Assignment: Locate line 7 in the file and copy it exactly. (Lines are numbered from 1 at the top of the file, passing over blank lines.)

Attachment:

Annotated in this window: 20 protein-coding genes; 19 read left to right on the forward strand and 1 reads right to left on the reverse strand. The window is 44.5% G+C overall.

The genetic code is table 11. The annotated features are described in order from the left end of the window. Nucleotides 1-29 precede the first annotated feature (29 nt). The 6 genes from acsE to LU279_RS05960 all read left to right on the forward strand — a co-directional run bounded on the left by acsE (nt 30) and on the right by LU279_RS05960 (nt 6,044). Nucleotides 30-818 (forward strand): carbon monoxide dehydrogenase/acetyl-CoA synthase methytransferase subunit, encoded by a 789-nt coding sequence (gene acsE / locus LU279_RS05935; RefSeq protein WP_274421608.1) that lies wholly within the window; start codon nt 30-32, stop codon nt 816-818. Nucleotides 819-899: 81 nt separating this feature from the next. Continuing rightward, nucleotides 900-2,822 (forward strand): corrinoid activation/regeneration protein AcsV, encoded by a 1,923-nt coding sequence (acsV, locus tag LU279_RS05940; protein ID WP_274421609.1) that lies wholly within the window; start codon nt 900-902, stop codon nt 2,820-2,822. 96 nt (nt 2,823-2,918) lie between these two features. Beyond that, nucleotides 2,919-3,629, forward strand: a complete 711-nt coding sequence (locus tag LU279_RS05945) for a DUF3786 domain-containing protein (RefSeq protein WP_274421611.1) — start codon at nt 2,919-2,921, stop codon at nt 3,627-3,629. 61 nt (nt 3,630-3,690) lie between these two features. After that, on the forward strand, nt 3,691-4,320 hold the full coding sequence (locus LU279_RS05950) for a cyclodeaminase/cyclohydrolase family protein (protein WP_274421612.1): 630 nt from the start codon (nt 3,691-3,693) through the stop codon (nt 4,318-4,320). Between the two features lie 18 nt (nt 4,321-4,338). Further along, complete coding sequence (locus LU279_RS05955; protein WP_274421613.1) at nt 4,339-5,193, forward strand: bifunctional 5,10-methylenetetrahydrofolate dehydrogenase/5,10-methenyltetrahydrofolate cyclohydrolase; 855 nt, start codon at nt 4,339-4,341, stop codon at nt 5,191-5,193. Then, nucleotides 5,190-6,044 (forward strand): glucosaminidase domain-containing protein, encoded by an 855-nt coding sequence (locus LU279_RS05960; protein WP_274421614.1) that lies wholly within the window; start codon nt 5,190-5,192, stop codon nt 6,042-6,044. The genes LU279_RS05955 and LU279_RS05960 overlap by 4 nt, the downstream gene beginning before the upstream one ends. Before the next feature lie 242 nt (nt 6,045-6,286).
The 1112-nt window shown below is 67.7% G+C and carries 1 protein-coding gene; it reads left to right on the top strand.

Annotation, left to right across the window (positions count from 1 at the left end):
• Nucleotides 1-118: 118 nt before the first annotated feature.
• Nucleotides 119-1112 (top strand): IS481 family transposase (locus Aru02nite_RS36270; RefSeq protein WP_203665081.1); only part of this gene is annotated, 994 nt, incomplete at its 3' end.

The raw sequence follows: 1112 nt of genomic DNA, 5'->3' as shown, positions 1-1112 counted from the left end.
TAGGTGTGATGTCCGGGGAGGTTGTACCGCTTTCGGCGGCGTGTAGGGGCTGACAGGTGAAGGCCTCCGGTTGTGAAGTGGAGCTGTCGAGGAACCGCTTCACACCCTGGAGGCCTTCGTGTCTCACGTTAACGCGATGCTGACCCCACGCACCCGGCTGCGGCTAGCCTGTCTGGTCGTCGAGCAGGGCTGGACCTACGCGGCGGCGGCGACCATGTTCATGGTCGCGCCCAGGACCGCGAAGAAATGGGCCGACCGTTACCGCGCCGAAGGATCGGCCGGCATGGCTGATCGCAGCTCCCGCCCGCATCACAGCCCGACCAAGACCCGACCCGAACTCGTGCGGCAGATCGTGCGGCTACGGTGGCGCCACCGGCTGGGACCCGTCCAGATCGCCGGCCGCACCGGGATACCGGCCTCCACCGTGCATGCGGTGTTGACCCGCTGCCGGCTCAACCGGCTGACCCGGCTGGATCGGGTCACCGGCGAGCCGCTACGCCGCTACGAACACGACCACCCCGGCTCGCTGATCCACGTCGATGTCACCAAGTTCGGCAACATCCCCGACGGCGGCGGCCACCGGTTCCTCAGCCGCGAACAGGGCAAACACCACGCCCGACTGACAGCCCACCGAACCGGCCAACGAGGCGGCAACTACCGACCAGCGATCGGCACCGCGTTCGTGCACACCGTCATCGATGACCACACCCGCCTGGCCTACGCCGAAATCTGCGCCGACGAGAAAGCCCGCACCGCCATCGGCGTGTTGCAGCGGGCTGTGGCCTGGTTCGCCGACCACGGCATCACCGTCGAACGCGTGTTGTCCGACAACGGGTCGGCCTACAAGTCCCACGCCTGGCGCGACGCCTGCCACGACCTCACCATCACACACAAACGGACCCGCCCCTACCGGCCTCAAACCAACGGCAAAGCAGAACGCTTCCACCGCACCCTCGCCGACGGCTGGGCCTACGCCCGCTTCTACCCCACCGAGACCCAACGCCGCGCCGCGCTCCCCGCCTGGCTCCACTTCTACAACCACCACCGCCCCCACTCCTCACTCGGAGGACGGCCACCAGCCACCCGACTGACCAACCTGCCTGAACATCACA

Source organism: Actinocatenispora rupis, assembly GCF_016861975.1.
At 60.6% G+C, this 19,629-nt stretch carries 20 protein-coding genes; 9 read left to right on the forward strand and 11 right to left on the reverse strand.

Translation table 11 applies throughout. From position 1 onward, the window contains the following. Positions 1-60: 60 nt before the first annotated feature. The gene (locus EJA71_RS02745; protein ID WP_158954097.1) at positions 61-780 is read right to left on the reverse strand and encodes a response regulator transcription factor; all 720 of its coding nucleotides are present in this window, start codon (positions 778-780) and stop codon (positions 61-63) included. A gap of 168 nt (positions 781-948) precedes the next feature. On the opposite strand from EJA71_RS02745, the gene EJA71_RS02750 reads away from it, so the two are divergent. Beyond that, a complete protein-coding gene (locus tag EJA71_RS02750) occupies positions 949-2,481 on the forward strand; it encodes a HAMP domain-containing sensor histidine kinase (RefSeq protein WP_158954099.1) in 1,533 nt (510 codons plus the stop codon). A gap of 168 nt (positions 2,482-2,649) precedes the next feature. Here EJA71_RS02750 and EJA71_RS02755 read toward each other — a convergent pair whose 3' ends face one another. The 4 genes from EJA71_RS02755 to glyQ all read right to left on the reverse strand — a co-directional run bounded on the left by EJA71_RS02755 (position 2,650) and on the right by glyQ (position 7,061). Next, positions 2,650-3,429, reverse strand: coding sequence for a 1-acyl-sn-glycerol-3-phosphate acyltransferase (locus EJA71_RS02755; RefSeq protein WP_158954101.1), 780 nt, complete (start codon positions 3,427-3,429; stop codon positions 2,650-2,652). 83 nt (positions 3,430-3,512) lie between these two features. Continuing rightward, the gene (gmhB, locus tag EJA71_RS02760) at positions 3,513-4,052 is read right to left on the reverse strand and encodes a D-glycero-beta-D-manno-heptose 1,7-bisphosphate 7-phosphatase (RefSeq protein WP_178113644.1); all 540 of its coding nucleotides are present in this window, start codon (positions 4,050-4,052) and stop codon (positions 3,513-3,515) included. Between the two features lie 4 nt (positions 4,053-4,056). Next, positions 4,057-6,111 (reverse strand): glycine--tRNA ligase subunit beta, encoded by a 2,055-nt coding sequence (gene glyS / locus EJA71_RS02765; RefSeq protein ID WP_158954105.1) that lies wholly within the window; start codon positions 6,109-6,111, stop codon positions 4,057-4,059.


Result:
The raw sequence follows: 1112 nt of genomic DNA, 5'->3' as shown, positions 1-1112 counted from the left end.